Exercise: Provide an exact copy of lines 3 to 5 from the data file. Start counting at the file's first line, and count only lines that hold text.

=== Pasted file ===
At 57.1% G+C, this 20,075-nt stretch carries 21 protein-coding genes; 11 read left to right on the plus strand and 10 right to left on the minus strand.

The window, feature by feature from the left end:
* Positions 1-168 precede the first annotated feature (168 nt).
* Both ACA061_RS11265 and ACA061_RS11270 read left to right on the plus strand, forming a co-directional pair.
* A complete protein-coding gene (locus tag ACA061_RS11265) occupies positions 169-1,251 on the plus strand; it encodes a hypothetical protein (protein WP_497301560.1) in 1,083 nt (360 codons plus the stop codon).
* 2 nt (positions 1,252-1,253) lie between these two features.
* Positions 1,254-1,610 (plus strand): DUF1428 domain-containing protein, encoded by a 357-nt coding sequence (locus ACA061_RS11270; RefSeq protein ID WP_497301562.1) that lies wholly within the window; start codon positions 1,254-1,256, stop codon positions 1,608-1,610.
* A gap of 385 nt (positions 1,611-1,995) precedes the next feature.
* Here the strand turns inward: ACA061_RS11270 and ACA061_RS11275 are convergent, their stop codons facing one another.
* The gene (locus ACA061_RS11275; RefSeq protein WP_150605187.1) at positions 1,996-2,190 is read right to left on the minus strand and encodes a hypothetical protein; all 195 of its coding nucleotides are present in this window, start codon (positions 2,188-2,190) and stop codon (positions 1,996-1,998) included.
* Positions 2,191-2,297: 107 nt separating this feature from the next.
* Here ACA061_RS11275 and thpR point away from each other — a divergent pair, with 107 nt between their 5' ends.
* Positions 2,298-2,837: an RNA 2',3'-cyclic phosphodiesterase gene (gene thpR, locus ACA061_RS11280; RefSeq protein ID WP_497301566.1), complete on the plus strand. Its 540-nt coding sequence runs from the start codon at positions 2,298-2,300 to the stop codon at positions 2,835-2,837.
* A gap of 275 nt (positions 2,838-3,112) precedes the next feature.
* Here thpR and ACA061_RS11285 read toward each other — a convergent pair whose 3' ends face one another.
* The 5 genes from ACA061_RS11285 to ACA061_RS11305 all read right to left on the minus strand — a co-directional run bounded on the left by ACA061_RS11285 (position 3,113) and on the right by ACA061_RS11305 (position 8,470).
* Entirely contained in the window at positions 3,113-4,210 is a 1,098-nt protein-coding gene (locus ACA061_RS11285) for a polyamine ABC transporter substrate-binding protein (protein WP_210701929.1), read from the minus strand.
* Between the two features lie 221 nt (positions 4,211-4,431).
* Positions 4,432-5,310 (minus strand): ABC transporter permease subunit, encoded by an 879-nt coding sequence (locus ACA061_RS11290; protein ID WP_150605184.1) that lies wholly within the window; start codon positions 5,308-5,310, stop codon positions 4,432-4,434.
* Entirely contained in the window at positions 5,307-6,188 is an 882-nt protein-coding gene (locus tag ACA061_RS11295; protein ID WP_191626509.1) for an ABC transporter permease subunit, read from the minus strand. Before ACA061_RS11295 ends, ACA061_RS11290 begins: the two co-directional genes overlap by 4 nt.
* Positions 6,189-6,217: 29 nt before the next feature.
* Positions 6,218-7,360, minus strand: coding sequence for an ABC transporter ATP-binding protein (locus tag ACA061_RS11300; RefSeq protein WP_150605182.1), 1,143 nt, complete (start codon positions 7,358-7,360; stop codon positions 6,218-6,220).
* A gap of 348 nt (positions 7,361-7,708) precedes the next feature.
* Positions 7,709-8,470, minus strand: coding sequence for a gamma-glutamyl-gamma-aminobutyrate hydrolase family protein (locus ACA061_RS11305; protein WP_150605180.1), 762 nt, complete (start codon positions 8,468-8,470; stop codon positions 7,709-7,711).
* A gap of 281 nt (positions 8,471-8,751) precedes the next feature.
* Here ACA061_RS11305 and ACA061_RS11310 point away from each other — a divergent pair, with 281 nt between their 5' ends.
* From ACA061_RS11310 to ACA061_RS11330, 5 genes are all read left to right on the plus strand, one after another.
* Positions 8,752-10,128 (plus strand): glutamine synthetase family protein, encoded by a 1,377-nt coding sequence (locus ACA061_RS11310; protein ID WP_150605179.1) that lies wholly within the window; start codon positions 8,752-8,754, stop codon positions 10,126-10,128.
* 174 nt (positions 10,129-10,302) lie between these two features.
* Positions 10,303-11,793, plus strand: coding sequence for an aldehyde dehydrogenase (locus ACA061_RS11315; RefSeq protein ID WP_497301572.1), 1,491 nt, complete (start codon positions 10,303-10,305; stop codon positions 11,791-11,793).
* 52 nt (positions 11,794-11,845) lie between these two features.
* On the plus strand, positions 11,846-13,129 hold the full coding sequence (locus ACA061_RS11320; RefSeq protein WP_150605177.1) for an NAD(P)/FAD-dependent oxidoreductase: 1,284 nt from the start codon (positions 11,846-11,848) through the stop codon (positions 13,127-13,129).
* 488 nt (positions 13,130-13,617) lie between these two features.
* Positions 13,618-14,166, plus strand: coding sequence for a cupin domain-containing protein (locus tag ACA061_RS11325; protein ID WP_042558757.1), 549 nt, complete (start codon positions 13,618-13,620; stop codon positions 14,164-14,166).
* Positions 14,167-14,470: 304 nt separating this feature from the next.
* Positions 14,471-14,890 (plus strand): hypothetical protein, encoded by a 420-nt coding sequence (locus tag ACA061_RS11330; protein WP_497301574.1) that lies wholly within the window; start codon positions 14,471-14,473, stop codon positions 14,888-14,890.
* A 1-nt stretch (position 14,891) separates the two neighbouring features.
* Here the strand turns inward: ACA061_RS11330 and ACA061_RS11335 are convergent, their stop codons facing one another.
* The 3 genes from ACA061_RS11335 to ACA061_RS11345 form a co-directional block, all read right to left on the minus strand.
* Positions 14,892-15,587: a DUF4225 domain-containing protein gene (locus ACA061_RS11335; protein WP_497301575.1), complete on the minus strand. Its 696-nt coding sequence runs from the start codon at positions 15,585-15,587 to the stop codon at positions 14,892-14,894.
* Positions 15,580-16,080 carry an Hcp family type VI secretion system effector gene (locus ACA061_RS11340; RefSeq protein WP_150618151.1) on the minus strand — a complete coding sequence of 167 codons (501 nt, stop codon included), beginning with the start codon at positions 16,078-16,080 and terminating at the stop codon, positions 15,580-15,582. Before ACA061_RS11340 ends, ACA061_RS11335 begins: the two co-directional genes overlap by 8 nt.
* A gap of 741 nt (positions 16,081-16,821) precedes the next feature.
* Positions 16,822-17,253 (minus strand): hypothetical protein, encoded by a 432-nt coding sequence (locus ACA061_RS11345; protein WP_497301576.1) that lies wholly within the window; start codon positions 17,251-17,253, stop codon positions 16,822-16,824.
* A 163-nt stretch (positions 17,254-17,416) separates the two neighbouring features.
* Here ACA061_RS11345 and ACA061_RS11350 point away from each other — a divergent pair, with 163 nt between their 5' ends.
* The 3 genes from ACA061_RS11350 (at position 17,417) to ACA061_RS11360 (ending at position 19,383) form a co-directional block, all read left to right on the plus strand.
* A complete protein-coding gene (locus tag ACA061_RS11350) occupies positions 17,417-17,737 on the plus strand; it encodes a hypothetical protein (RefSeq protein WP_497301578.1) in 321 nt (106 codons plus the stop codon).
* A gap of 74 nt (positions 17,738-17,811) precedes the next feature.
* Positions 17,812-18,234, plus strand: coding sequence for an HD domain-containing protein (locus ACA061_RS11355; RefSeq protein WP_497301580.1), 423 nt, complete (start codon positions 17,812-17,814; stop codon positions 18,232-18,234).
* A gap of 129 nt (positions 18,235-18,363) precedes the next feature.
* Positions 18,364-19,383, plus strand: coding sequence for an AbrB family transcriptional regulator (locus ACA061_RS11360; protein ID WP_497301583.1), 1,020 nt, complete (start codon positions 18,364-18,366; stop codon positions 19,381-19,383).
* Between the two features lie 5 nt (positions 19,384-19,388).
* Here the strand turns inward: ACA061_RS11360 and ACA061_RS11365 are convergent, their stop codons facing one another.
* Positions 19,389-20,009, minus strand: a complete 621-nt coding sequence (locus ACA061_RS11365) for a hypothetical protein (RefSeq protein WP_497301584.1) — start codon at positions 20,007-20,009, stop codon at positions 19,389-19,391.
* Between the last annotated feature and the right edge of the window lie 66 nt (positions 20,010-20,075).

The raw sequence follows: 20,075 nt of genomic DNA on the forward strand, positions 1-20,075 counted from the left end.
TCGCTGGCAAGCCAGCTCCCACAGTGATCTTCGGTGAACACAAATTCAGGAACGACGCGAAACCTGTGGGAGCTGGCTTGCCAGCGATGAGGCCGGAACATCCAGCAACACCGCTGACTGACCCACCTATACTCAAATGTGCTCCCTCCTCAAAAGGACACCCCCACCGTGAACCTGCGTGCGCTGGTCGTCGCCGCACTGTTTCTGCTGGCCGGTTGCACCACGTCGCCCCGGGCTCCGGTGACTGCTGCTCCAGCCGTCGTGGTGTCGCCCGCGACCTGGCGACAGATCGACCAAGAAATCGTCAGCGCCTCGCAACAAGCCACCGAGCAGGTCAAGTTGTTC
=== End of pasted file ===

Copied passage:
* Positions 1-168 precede the first annotated feature (168 nt).
* Both ACA061_RS11265 and ACA061_RS11270 read left to right on the plus strand, forming a co-directional pair.
* A complete protein-coding gene (locus tag ACA061_RS11265) occupies positions 169-1,251 on the plus strand; it encodes a hypothetical protein (protein WP_497301560.1) in 1,083 nt (360 codons plus the stop codon).